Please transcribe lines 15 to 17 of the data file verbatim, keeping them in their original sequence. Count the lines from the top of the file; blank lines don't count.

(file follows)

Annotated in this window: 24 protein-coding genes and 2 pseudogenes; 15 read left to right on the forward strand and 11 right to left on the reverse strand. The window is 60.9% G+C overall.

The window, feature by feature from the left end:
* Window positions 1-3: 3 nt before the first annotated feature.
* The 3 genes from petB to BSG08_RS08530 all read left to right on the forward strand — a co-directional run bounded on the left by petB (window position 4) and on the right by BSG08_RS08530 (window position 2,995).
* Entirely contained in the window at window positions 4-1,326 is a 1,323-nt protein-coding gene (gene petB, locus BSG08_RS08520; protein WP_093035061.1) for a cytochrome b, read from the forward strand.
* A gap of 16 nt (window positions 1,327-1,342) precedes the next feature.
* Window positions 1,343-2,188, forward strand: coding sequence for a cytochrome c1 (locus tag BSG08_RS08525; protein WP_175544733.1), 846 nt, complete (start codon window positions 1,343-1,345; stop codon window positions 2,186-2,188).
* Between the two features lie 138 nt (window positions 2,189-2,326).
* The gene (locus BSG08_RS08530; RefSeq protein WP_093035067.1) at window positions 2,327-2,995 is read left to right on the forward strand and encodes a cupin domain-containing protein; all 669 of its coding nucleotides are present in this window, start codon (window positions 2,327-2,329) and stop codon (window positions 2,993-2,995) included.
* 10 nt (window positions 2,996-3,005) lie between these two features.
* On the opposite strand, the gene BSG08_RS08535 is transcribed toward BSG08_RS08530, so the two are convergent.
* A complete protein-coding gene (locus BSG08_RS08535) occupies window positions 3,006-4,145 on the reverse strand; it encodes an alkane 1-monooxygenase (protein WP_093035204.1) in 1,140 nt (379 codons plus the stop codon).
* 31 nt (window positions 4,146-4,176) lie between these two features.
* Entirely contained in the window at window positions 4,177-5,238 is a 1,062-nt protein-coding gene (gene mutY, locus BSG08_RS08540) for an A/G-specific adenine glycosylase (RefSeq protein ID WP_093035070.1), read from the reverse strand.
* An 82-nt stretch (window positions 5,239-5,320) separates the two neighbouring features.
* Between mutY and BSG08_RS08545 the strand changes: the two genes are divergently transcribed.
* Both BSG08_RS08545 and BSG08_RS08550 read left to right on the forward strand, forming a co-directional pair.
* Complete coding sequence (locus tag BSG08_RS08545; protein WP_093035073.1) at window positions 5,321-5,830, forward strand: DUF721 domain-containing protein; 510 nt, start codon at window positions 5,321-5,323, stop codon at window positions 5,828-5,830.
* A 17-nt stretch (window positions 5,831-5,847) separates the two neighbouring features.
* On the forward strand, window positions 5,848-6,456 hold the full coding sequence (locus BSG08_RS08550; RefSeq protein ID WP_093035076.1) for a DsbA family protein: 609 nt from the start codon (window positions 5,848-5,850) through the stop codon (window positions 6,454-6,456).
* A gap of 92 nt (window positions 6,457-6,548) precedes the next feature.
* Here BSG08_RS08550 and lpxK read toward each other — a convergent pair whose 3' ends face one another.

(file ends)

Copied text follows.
* An 82-nt stretch (window positions 5,239-5,320) separates the two neighbouring features.
* Between mutY and BSG08_RS08545 the strand changes: the two genes are divergently transcribed.
* Both BSG08_RS08545 and BSG08_RS08550 read left to right on the forward strand, forming a co-directional pair.